London, July 7 (Reuters): Yesterday, jubilant Londoners celebrated their city landing the 2012 Olympics. Less than 24 hours later, they faced carnage.
Rarely in peacetime can a city have gone through such extremes of emotion as London has this week.
When the British capital unexpectedly beat Paris to land the greatest prize in sport, crowds in Trafalgar Square leapt for joy and sprayed each other with champagne.
Strangers spontaneously hugged each other. Revellers partied into the night.
Then, on a drizzly Thursday morning, the city was hit by what so many had dreaded for so long ' rush hour bomb attacks deep underground on the capital’s subway system. At least 33 people died and the number of fatalities was expected to rise.
“The sun which set last night on joyous and happy celebrations in London rose this morning to a day of awful criminal savagery,” said defence secretary John Reid.
Olympic chief Jacques Rogge, who had announced London’s victory before wildly cheering British delegates in Singapore, was in equally sombre mood.
“I’m deeply saddened that this should happen at the heart of an Olympic city. Unfortunately there is no safe haven. No one can say their city is safe.”
Israel’s International Olympic Committee (IOC) member Alex Gilady said: “I was the one who told the IOC president of the attacks in London as it came close to the end of our meetings today and his answer was ‘tomorrow this could happen in Paris’ and we know that he is right.”
Security expert Gunnar Jarvas said: “It looks like a message from Osama bin Laden & Co. In London they’ve said for a long time it’s not a question of ‘if’ but ‘when’. The ‘when’ is now.”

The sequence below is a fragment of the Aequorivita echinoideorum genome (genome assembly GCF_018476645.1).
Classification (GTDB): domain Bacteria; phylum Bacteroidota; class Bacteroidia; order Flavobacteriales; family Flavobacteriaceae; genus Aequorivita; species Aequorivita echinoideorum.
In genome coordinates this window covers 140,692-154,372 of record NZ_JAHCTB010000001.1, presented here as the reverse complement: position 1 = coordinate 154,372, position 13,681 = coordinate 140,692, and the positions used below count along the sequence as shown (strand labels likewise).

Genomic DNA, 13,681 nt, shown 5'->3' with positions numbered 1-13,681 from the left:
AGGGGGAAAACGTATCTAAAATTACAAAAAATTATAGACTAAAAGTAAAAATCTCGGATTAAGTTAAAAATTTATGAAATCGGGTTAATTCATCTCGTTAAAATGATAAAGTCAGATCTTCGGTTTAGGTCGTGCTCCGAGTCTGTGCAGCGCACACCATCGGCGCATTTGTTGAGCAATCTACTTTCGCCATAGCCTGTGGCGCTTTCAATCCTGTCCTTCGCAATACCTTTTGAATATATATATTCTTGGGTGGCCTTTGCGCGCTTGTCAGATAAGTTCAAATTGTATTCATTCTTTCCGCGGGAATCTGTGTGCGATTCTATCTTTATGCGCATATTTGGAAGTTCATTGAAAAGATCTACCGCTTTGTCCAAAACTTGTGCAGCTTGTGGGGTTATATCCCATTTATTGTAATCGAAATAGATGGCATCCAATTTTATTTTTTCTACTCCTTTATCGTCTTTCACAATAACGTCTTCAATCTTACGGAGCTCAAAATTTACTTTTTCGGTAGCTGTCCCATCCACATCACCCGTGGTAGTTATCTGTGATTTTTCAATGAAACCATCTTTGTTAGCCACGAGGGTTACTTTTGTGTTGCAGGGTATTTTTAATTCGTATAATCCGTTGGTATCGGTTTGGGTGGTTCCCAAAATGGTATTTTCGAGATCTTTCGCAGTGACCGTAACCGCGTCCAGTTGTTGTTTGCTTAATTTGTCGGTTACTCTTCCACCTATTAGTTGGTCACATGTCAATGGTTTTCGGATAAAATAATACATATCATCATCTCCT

And there was an added irony to the bomb blasts.
Among the Olympic candidate cities defeated by London were New York, forever scarred by September 11 2001, and Madrid, where almost 200 people died in rush hour bomb blasts last year.
“The spirit of Londoners will not be broken,” pledged Ken Livingstone, mayor of a city pummelled by German bombers in World War II and then by Irish Republican Army bombers.
“I think the intrepid British are taking it in their stride,” said MORI pollster Robert Worcester. “A country which withstood the Blitz is not going to be deviated by this.”
On Sunday, Britain is marking the 60th anniversary of the end of World War II. The mood of the commemorations will now, inevitably, be more reflective than ever. That Blitz spirit of national unity could be revived.
“People are sombre today but we will get through this. Veterans will be remembered at Sunday’s 60th anniversary,” said defence analyst Paul Beaver.
“I am stunned by this. The change of mood is just remarkable at Gleneagles (scene of the G8 summit of western industrialised nations) and in London. The bombers chose exactly the right time to do it,” he said.
As thousands of commuters faced a long slog home on a crippled transport system today evening, the words of one police chief rang in their ears: “We don’t know this is over yet. We have to remain vigilant,” said assistant deputy commissioner of London police Brian Paddick. “This is an incredibly challenging time for London.”